Feb 04, 2011 | Post by: Jane Williams No Comments

There’s Something About Mary

Secret Shopper, Channel 4.

Mary Portas exudes confidence and that’s attractive, unlike the disguises she wears for the role of undercover ‘Secret Shopper’. As a woman usually so impeccably dressed this illustrates her commitment to raising our standards of customer service.

So hail Mary; as this country is failing us enormously and it simply wouldn’t be British to complain until things get better. The series kicked off with her tackling the ‘fast’ fashion chains.  Ironically the ‘Pilot’ fashion store was chosen to test her prototype ‘tweeting’ dressing rooms.  This would improve our shopping experience, reduce queuing time and enthuse their severely de-motivated staff.

I’m not saying it wasn’t a good idea, merely that the problem is more complex.  It’s minimum wage paid staff, long shifts and rude customers that do little to improve staff morale and customer service.  John Lewis was cited as the benchmark in customer service. Perhaps that’s because the staff are shareholders and so have an interest in maintaining standards.  Success is shared amongst those that make it.

Programmes 2 and 3 visited furniture shops and mobile phone stores. I do hope hotels and restaurants are due the Portas treatment.  I know that chef Michel Roux has taken on the mantle of saviour of service and is ‘on a personal mission to train eight young people as front-of-house superstars’.  This is an industry that requires a whole army of good waiting staff and more than one person to give it a boot up the backside.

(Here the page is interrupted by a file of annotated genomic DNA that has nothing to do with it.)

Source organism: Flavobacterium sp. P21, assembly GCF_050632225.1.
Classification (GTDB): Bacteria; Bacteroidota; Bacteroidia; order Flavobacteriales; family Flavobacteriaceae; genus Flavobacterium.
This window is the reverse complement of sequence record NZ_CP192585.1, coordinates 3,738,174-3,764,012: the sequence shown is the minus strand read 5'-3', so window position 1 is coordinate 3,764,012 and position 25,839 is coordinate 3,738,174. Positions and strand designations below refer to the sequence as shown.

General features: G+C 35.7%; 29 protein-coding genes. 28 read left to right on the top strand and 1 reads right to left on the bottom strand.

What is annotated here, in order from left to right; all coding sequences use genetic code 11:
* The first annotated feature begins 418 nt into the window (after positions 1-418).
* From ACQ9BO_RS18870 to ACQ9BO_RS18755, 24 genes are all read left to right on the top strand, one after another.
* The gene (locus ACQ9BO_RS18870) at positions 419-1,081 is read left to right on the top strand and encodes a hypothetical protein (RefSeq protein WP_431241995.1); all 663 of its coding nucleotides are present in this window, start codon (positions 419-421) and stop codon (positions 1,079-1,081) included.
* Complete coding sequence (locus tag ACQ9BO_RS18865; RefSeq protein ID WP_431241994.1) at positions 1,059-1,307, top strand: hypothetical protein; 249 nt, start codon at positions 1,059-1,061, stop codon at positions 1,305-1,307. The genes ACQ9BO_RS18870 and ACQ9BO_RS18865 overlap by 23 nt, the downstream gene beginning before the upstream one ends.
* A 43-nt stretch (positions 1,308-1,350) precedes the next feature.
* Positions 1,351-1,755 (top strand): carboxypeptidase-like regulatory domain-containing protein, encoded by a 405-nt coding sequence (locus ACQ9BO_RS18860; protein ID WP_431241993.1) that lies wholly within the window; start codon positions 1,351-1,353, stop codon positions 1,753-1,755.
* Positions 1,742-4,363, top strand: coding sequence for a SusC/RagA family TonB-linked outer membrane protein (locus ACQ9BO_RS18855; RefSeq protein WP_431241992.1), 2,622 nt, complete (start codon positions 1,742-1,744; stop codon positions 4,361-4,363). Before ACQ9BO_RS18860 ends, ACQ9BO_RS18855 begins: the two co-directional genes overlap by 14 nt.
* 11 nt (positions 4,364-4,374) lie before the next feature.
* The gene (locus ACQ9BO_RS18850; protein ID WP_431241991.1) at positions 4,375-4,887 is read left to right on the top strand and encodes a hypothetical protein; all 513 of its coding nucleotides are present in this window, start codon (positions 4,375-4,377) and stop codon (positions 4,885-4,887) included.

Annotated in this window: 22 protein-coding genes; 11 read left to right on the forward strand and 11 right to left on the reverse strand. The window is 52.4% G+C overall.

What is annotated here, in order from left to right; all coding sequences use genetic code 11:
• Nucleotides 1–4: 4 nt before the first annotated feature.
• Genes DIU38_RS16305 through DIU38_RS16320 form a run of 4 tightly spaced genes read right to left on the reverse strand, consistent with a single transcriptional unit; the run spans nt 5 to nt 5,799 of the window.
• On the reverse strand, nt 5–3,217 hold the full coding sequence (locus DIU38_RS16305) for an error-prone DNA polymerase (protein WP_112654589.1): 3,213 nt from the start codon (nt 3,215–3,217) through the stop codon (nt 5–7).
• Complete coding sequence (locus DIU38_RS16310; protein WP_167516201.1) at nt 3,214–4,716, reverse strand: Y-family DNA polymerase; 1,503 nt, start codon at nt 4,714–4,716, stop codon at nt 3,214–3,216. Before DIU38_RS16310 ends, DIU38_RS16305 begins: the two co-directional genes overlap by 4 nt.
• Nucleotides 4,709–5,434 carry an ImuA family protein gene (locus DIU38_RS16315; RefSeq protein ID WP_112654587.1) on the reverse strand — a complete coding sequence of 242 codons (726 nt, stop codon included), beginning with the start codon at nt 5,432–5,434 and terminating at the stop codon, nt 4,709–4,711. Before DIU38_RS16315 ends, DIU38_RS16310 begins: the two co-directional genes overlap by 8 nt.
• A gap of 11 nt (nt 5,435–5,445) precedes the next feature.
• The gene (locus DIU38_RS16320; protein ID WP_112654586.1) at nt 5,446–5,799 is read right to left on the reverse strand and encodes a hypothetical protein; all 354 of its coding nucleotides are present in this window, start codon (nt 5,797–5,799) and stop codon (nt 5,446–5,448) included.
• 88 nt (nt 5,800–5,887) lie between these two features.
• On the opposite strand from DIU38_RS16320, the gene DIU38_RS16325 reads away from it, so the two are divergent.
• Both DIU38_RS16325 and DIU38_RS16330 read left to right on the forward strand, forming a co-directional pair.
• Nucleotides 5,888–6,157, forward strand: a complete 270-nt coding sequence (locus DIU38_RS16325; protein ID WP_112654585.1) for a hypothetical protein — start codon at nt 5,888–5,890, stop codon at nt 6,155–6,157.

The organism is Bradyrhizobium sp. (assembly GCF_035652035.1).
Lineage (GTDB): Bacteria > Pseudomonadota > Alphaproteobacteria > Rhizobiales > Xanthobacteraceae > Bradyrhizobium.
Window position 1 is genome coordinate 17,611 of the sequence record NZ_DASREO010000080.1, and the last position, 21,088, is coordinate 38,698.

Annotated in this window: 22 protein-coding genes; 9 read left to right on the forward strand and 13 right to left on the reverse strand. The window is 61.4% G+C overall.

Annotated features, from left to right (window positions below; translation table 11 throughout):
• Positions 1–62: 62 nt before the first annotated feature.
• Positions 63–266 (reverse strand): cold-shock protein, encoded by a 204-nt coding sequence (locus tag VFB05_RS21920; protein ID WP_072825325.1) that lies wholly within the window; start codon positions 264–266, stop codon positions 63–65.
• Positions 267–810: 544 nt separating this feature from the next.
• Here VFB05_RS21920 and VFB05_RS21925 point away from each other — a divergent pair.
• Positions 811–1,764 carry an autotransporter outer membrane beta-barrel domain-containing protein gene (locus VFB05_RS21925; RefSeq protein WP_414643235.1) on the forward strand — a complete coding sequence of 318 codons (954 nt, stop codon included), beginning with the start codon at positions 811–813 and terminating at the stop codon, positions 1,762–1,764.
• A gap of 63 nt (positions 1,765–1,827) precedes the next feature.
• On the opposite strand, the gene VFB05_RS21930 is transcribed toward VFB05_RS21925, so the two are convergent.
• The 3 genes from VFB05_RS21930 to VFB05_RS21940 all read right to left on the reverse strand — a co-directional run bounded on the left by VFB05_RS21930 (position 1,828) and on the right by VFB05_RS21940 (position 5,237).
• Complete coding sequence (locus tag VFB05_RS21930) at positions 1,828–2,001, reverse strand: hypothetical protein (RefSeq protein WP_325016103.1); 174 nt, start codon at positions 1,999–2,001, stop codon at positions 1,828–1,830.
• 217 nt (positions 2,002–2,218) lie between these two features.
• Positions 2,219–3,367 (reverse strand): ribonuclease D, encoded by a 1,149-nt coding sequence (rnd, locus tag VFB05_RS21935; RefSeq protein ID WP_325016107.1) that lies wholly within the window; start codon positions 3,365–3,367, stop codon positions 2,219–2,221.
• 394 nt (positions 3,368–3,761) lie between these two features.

Hotel and Restaurants Need Help

In restaurants you’d think staff would be motivated to provide good service as efforts are likely to produce a tip. During a recent trip to Gordon Ramsay’s Albany & York Regents Park Restaurant I enjoyed their astonishingly good lunchtime set menu.   The coffee was well worth the extra expense as the accompanying fudge was irresistible.

The customer service, however, was surprisingly poor.  I wrongly accused my dining partner of making a mess on the table with the red wine.   He politely replied that it was the waitress, and on the two occasions she topped up our glasses, she missed and didn’t clean up the spillages.

As ‘allocated driver’, filling one’s glass without asking really cheeses me off.   On collecting my coat I asked where my gloves and scarf were.  The waiter informed me that these were ‘stuffed up my arm pocket’.  A solution I suppose, but hardly an elegant one.  When they fell on the floor he looked at them and walked off, leaving me aghast.  www.gordonramsay.com/yorkandalbany

So do hotels fare any better?

Impressive Staircase at Midland Hotel

As an appreciator of Art Deco I drove over 100 miles to take afternoon tea in the iconic Midland Hotel, Morecambe Bay.  And what an unsavoury experience it was.   Terrible customer service and not one attempt to welcome us; the birthday celebrations were only saved by the view, a most incredible sunset.

www.elh.co.uk/hotels/midland

Midland Hotel, Morecombe Bay.

Hotels and restaurants get lazy due to reliance on single visiting customers, absence of competition in the vicinity, or their prime location meaning that the view is more important than service.  Not to mention over-confidence in their own brand or image.

Portas might be as well to pop up North to the Midland Hotel and use her fashion flair to update the worn out staff uniforms.

Alternatively she could stay local and visit one of Gordon’s establishments.  Now that would be a clash of the titans I’d like to watch.
P.S. I’m a fan of Mary’s website.  www.maryportas.com

Sunset Over Morecambe Bay, Lancashire.

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